Hostname: page-component-8448b6f56d-sxzjt Total loading time: 0 Render date: 2024-04-23T15:30:15.982Z Has data issue: false hasContentIssue false

Critical appraisal of questionnaires to assess functional impairment in individuals with mild cognitive impairment

Published online by Cambridge University Press:  13 April 2016

Navaldeep Kaur*
Affiliation:
School of Physical and Occupational Therapy, McGill University, Montreal, Quebec, Canada
Patricia Belchior
Affiliation:
School of Physical and Occupational Therapy, McGill University, Montreal, Quebec, Canada
Isabelle Gelinas
Affiliation:
School of Physical and Occupational Therapy, McGill University, Montreal, Quebec, Canada
Nathalie Bier
Affiliation:
Centre de recherche de l'Institut de gériatrie de Montréal, Montreal, Quebec, Canada
*
Correspondence should be addressed to: Navaldeep Kaur, School of Physical and Occupational Therapy, 3654 prom Sir-William-Osler, Montréal, QC H3G 1Y5, Canada. Phone: (514) 398 4400 ext 00675; Fax: (514) 398-8193. Email: navaldeep.kaur@mail.mcgill.ca.

Abstract

Background:

Mild deficits in instrumental activities of daily living (IADLs) have consistently been reported in the individuals with mild cognitive impairment (MCI). A variety of functional assessment tools, including self-and informant report questionnaires and performance-based measures, have been employed in MCI. Previously, a limited focus has been directed at appraising the quality of questionnaires. The goal of this study was to identify the questionnaires that have been validated in the MCI population. Additionally, the quality of validation studies and psychometric attributes of these questionnaires were appraised.

Methods:

Relevant articles were systematically searched in PsychINFO, Ovid MEDLINE, and CINAHL against specific eligibility criteria. To evaluate the methodology of the psychometric studies, the COSMIN checklist was employed. Also, the psychometric properties of the assessment tools were evaluated based upon Terwee's criteria.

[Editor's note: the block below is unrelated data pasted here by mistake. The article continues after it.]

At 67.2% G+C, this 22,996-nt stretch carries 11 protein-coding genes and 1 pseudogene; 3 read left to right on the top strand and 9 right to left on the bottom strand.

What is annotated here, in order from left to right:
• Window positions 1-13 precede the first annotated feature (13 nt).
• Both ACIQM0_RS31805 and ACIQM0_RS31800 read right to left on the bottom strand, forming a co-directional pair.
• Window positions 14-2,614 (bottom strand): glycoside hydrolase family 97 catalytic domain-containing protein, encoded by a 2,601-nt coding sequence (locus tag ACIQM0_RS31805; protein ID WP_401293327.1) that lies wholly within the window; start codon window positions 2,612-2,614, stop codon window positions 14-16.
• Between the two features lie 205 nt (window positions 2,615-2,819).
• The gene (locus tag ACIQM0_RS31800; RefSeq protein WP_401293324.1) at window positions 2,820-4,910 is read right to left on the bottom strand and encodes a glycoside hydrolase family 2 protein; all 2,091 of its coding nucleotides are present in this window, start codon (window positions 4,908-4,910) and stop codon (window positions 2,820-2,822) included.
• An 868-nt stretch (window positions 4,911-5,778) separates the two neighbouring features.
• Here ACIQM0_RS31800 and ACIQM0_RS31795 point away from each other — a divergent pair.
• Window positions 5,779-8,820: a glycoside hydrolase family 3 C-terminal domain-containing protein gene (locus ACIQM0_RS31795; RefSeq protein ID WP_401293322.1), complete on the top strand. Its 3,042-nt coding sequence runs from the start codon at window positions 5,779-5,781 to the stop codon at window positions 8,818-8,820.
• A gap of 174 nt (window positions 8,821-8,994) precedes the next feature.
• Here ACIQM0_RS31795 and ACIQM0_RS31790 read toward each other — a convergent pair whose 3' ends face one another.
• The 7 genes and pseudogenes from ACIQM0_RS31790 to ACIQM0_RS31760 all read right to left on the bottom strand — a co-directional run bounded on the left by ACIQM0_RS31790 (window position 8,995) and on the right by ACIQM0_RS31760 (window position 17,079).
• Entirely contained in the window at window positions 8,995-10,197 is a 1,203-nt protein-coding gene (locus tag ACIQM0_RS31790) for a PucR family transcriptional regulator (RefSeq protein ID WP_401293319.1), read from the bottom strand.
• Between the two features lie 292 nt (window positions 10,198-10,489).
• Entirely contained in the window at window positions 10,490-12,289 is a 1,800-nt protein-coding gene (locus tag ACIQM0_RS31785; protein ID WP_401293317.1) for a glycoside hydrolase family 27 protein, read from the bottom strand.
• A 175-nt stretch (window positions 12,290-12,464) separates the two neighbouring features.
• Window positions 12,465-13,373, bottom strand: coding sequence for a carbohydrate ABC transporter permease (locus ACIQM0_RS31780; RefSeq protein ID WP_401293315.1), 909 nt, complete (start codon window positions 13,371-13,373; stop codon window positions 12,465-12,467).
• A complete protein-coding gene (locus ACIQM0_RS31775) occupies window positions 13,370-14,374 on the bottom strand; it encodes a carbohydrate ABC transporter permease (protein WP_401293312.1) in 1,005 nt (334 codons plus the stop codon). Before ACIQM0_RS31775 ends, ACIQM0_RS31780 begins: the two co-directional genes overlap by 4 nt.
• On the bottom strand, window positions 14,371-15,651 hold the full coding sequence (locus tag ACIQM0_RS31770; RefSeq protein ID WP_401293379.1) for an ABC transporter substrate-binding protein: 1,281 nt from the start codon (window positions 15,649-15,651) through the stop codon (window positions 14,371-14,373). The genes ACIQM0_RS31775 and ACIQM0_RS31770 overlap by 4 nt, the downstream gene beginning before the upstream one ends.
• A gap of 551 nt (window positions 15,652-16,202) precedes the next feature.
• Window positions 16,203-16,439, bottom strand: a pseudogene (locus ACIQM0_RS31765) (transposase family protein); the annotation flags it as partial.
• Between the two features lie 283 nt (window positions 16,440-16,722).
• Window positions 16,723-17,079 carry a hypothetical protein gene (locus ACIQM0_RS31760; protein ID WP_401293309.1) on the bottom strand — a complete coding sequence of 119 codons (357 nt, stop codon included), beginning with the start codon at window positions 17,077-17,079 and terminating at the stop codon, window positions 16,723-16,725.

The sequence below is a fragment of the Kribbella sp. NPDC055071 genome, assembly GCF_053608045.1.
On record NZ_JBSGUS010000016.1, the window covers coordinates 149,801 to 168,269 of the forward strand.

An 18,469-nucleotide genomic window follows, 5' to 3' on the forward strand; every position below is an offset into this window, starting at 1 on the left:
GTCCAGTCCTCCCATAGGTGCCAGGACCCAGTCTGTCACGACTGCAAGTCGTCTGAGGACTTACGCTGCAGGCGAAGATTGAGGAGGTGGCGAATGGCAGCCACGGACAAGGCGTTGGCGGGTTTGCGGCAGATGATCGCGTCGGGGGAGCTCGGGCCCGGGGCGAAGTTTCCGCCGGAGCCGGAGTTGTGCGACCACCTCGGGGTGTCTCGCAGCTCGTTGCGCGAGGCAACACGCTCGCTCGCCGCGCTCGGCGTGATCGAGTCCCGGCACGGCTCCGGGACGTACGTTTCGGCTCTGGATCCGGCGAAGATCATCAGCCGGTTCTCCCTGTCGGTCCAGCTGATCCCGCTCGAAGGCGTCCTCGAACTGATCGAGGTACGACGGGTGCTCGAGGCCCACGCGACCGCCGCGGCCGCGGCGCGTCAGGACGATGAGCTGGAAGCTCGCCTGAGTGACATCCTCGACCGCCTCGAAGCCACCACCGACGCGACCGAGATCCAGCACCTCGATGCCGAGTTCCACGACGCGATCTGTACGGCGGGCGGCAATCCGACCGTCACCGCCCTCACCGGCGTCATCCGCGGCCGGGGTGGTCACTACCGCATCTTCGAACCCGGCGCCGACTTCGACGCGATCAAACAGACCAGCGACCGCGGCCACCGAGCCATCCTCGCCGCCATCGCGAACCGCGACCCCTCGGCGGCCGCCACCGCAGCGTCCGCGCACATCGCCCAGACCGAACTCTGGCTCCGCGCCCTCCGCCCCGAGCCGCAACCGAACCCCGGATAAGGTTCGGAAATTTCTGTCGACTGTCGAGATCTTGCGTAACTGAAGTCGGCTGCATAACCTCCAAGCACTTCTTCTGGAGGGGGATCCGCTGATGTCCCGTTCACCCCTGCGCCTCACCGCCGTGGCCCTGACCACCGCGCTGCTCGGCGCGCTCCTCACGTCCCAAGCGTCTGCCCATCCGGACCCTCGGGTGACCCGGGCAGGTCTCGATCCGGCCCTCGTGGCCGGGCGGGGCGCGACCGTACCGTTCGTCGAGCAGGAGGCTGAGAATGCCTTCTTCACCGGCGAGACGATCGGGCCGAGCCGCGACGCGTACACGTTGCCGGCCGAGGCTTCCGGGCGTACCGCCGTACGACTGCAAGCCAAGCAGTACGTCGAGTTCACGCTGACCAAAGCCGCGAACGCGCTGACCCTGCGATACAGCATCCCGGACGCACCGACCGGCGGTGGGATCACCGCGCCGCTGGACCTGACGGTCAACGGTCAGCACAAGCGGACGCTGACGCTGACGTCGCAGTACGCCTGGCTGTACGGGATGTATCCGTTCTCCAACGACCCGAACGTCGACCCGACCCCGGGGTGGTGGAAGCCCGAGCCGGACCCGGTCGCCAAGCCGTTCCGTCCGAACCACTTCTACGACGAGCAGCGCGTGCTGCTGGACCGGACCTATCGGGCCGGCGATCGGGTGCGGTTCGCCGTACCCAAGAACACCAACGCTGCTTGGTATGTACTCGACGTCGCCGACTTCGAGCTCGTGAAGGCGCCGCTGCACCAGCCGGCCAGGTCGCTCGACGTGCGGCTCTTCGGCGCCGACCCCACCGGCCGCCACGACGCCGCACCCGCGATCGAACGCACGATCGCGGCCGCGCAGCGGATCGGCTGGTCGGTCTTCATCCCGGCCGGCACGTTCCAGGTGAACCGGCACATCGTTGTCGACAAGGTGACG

Results:

A total of five psychometric studies and questionnaires were critically evaluated. Varying psychometric properties were available for the chosen tools. None of the studies received the best possible rating for their methodological quality. It was found that questionnaires with high discriminative ability to distinguish MCI from other diagnostic groups were: Disability Assessment in Dementia-6 (DAD-6), Functional Activity Questionnaire (FAQ), and Alzheimer's Disease Cooperative Study/Activities of Daily Living scale adapted for MCI patients (ADCS-MCI-ADL-24).

Conclusion:

Psychometric studies with strong methodological rigor are required in the future. Considering the fact that IADL decline has been associated with dementia, early detection of functional difficulties in MCI needs to be encouraged as it will allow suitable and timely interventions to prolong functional independence of affected individuals.

Type
Review Article
Copyright
Copyright © International Psychogeriatric Association 2016 

Access options

Get access to the full version of this content by using one of the access options below. (Log in options will check for institutional or personal access. Content may require purchase if you do not have access.)

References

Ahn, I. S. et al. (2009). Impairment of instrumental activities of daily living in patients with mild cognitive impairment. Psychiatry Investigation, 6, 180184.Google Scholar
Artero, S., Touchon, J. and Ritchie, K. (2001). Disability and mild cognitive impairment: a longitudinal population-based study. International Journal of Geriatric Psychiatry, 16, 10921097. doi: 10.1002/gps.477.Google Scholar
Belchior, P. C. et al. (2015). Performance-based tools for assessing functional performance in individuals with mild cognitive impairment. The Open Journal of Occupational Therapy, 3, 3.Google Scholar
Burton, C. L., Strauss, E., Bunce, D., Hunter, M. A. and Hultsch, D. F. (2009). Functional abilities in older adults with mild cognitive impairment. Gerontology , 55, 570581. doi: 10.1159/000228918.CrossRefGoogle ScholarPubMed
de Rotrou, J. et al. (2012). DAD-6: A 6-ltem version of the disability assessment for dementia scale which may differentiate Alzheimer's disease and mild cognitive impairment from controls. Dementia and Geriatric Cognitive Disorders, 33, 210218. doi: 10.1159/000338232.Google Scholar